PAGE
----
• Buy – Only after all these steps, and often some period of time, will the majority of people be ready to make a purchase.

Where do most sites fail?

People never return.

There was a reason why the visitor came to your website. They had a need and some trigger made them click somewhere to then come to your site. They came fo the site expecting that need to be fulfilled. Unless that need or trigger appears again, they are never coming back. You have lost them.

Very rarely was that first reason to make a purchase. It is most often to answer a question, to research, actions which will make it easier for them to purchase something in the future. This is why most Google searches are questions, why “how to” videos are so popular on YouTube. People are working their way through the 5 step process. That takes time and you need them to stay with you while that process is played out.

So, you now need to give them a new and hopefully more pressing reason to return. – And when they return there needs to be something to make them return again. – New Information – new Content.


Big stores like Harrods, pay high wages for staff to dress their window. They know they need to entice people into their shops. They need to provide ‘content’ on their shop window that makes people want to come inside. There is no magic, the theory works the same for websites. The difference is that you need to identify what pages are your shop window because any landing page will be the first page visited.

Those pages need quality content, but they also need to be updated on a regular basis for people to feel the need to check out what is next.

 Do your people ever return?

Your Google Analytics can show you how successfully you encourage customers to return. This is the top level of analysis.

You can see that this website is failing badly. All the signs are there and they all spell ‘trouble.’

  • 96% of people are new sessions, so less than 4% of visitors are seen to return.
  • A bounce rate of 87% means that 87% of people visit just one page, and with an average of 30seconds, they don’t stay around very long. If you knew the site the data referred to, you would also see that the content written there could never be read in 30 seconds.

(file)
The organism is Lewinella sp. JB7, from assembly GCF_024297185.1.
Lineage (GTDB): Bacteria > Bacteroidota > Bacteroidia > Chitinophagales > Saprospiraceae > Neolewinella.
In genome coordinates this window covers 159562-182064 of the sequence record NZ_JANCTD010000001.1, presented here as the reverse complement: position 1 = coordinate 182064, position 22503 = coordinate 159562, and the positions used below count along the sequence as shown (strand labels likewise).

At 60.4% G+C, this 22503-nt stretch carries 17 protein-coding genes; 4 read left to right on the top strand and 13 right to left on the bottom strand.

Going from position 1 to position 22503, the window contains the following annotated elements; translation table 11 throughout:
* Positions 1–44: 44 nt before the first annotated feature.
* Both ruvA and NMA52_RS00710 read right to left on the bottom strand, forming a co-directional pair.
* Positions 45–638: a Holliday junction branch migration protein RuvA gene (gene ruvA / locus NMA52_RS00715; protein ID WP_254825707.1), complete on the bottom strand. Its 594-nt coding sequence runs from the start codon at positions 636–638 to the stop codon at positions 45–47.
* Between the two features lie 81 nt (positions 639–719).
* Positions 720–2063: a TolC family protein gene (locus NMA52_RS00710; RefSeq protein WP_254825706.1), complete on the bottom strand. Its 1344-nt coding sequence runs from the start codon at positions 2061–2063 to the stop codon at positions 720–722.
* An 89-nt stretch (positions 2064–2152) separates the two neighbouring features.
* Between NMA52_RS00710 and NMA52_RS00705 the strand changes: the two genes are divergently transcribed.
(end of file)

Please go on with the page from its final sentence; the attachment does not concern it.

• 1.31 pages a session shows that few pages are viewed. But then, a few people must read a few when 87% read just one.
  • Note: With so many bounces, it leaves 33 sessions reading 262 pages, that’s nearly 8 pages each. These are better numbers, but no good when this is just 4% of the people. 33 people a month will not justify this business and they probably did not have enough time to read the content properly.

How do you score these site statistics?

Here is a well-performing site.

  • A bounce rate of 22% is acceptable, though I would check the bounce pages for any clues to improve.
  • 43% of visits are new visitors, which is a good figure. I target 30% for my market.
  • 7.84 pages as an average is a Fantastic return. This shows the people are looking around the site and with an average duration of 2:28, they are reading the content.

How often should you publish?

The speed you need new content is connected to the speed at which people purchase. For most businesses, weekly is sufficient. Unless you have full-time marketing staff, weekly is a safe place to start.

What to write?

We need to engage people, so technical specs will not work. Consider you are out with friends and they ask how your day was. You are going to reply with a story or a comment. Hopefully, it includes some humour. This is exactly what you want to write about. If the story solves a problem, then all the better. The fact it is about or around your product is secondary. The problem solved is the best good news story you can give. This piece you are reading know is a problem with a solution. I hope that it encourages you to read some more and one day, you will become a customer in some way.